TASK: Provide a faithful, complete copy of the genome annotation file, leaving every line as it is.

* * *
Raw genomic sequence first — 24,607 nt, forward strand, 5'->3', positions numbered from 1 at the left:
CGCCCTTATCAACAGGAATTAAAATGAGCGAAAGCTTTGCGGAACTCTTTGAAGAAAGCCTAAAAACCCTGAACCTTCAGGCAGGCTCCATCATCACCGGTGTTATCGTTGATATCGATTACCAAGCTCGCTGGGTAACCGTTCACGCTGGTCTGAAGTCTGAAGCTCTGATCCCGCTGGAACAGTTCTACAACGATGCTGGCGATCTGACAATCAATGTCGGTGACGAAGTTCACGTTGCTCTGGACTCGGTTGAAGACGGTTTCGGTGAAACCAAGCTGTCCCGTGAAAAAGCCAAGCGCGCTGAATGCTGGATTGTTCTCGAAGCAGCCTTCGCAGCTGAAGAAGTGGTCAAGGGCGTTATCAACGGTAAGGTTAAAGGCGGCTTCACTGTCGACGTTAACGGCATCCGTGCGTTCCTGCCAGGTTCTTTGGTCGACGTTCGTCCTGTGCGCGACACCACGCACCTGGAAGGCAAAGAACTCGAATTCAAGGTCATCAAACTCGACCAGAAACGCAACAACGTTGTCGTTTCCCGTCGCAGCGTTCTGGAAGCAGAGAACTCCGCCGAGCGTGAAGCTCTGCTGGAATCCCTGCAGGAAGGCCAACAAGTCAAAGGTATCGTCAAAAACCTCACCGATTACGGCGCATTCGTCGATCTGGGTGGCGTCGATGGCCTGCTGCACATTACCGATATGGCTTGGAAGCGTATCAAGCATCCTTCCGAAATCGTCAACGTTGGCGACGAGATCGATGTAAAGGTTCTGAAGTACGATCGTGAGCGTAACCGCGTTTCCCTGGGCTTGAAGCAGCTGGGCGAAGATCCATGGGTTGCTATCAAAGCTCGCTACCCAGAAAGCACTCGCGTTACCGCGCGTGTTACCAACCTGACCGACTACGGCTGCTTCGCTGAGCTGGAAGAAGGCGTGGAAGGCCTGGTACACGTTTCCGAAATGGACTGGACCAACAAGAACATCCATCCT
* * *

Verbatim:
Raw genomic sequence first — 24,607 nt, forward strand, 5'->3', positions numbered from 1 at the left:
CGCCCTTATCAACAGGAATTAAAATGAGCGAAAGCTTTGCGGAACTCTTTGAAGAAAGCCTAAAAACCCTGAACCTTCAGGCAGGCTCCATCATCACCGGTGTTATCGTTGATATCGATTACCAAGCTCGCTGGGTAACCGTTCACGCTGGTCTGAAGTCTGAAGCTCTGATCCCGCTGGAACAGTTCTACAACGATGCTGGCGATCTGACAATCAATGTCGGTGACGAAGTTCACGTTGCTCTGGACTCGGTTGAAGACGGTTTCGGTGAAACCAAGCTGTCCCGTGAAAAAGCCAAGCGCGCTGAATGCTGGATTGTTCTCGAAGCAGCCTTCGCAGCTGAAGAAGTGGTCAAGGGCGTTATCAACGGTAAGGTTAAAGGCGGCTTCACTGTCGACGTTAACGGCATCCGTGCGTTCCTGCCAGGTTCTTTGGTCGACGTTCGTCCTGTGCGCGACACCACGCACCTGGAAGGCAAAGAACTCGAATTCAAGGTCATCAAACTCGACCAGAAACGCAACAACGTTGTCGTTTCCCGTCGCAGCGTTCTGGAAGCAGAGAACTCCGCCGAGCGTGAAGCTCTGCTGGAATCCCTGCAGGAAGGCCAACAAGTCAAAGGTATCGTCAAAAACCTCACCGATTACGGCGCATTCGTCGATCTGGGTGGCGTCGATGGCCTGCTGCACATTACCGATATGGCTTGGAAGCGTATCAAGCATCCTTCCGAAATCGTCAACGTTGGCGACGAGATCGATGTAAAGGTTCTGAAGTACGATCGTGAGCGTAACCGCGTTTCCCTGGGCTTGAAGCAGCTGGGCGAAGATCCATGGGTTGCTATCAAAGCTCGCTACCCAGAAAGCACTCGCGTTACCGCGCGTGTTACCAACCTGACCGACTACGGCTGCTTCGCTGAGCTGGAAGAAGGCGTGGAAGGCCTGGTACACGTTTCCGAAATGGACTGGACCAACAAGAACATCCATCCT